We take our readers' feedback seriously. We recently asked our fans to tell us their favorite EarthShare post of 2013 and we compiled the top choices. Our readers’ responses show that they’re not only learning more about the work our members are doing to protect the planet, but are also putting their knowledge into practice: by retrofitting their homes, by raising kids sustainably, and more. After reading their responses, tell us what inspires you to make sustainable changes in the comments section.
Can you put a price tag on a tree? Those who sell timber for paper and other products certainly do, but what about the worth of a living tree? When you add it all up, a tree’s price is incalculable.
“As a loyal member of the Arbor Day Foundation I am a firm believer in tree planting. There are so many wonderful and beautiful trees that need to be planted or replanted.” – Byron
“I love the outdoors and the trees and it seems the trees are being chopped down to build houses, malls, buildings and other things. Some trees are very old and beautiful and are being torn for these purposes and I think it is a shame. We need the trees to provide oxygen, homes for animals and many other reasons.” – Michelle
“Trees supply medicinal preparations that supersede many modern drugs.” – Abbas
When Keya Chatterjee and her husband Andrew Kravetz decided to have a child, they knew it would test their commitment to sustainable living. Although they had installed solar panels on their home, lowered their energy use, and purchased only recycled or used items, they recognized that having a child would dramatically increase their carbon footprint if they didn’t take action.
“This post had all kinds of great information and really helped me shape the way I think about raising my first child.” - Carly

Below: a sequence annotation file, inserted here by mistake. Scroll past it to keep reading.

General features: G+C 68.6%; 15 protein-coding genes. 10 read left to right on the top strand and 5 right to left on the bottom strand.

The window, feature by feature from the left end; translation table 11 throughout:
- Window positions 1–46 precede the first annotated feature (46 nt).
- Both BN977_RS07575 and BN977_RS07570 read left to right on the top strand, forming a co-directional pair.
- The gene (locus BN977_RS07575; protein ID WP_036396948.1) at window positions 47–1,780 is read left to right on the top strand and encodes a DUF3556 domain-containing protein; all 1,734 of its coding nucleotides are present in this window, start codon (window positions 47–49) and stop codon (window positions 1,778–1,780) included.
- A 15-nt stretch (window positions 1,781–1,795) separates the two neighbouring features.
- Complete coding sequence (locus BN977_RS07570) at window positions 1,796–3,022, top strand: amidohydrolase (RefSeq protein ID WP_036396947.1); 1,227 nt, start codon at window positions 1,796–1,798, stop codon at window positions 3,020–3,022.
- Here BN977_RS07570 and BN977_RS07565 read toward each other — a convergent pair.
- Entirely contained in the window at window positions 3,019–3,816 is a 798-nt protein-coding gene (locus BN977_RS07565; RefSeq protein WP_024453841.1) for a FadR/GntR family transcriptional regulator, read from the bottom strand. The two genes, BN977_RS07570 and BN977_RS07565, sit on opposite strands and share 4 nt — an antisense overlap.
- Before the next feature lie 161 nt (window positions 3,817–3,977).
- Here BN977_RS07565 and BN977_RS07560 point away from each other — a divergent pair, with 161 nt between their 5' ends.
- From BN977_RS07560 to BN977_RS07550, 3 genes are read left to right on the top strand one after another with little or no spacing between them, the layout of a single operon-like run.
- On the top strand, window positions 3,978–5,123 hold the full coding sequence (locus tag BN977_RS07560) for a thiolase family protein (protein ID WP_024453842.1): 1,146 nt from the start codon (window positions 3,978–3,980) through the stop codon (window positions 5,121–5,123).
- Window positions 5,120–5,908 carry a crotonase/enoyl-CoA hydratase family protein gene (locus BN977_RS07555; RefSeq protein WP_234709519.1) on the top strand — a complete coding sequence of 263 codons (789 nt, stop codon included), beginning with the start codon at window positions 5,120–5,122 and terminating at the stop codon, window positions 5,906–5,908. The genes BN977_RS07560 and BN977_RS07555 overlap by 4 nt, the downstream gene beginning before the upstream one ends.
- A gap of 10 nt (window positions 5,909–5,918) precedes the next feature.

“I had a baby in August so figuring out how to reduce our "baby" carbon footprint was of interest to me.” – Carrie
“I have raised one set of children trying to recycle and be thoughtful of environment but was not purposeful in trying to raise a zero footprint child. Have been blessed with a late child we are trying much harder to be purposeful in our choices of toys, clothes, food, etc.” – Valerie
“If everyone raised their children to be a 'Zero Footprint' person the future of planet earth might stand a chance.” – Carla Jo
We need clean energy to combat climate change, but we need to develop it in a responsible manner. We need more than megawatts. We’re thinking outside of the box to find creative and low-impact ways to build renewable energy, whether on or off public lands.
“This article addressed the competing concerns that can make environmental decisions so difficult. We need renewable energy that allows us to preserve other species as well as ourselves.” – Janice
“Wildlife has to be protected and this is indeed one of the major priorities when it comes to the earth being saved. I truly feel that friendly renewable energy is one of the finest methods to help save the earth.” – Sonali
One of the best ways to save big money on your electricity bill is to get an energy retrofit for your home. Using special tools, an energy auditor can help you determine where your house needs better insulation, new windows or efficient appliances.
“We made two big changes in our home this year: a new energy efficient patio doors and a new insulated roof. We are realizing energy savings but mainly our house is more comfortable. And since our furnace runs less we also have less of the itchy skin common in years past. ” – Janet
If this decade’s major weather events have shown us anything, it’s that our conventional infrastructure is not capable of keeping society humming when shocks happen. But communities are slowly learning be nimble and self-sufficient.
“In 2008 my city, Cedar Rapids, IA, was devastated by what was called a 100 year flood. We are still recovering from the damage caused and work is to begin in 2014 to put in place flood protection on the NE side of the city. It was very interesting to read about how other communities are prepared to handle such extreme weather. I also agree that when disaster strikes communities are pulling together and are learning from the past and each other.” – Kimberlee
“Communities need to be informed about what other communities are doing to allow them to become proactive rather than reactive in the time of a crisis. Sharing information of this sort will enable more communities to become more resilient and not have to reinvent the wheel.” – Betty
In addition to the stories above, these five articles were the most viewed on our website in 2013. Give them a read!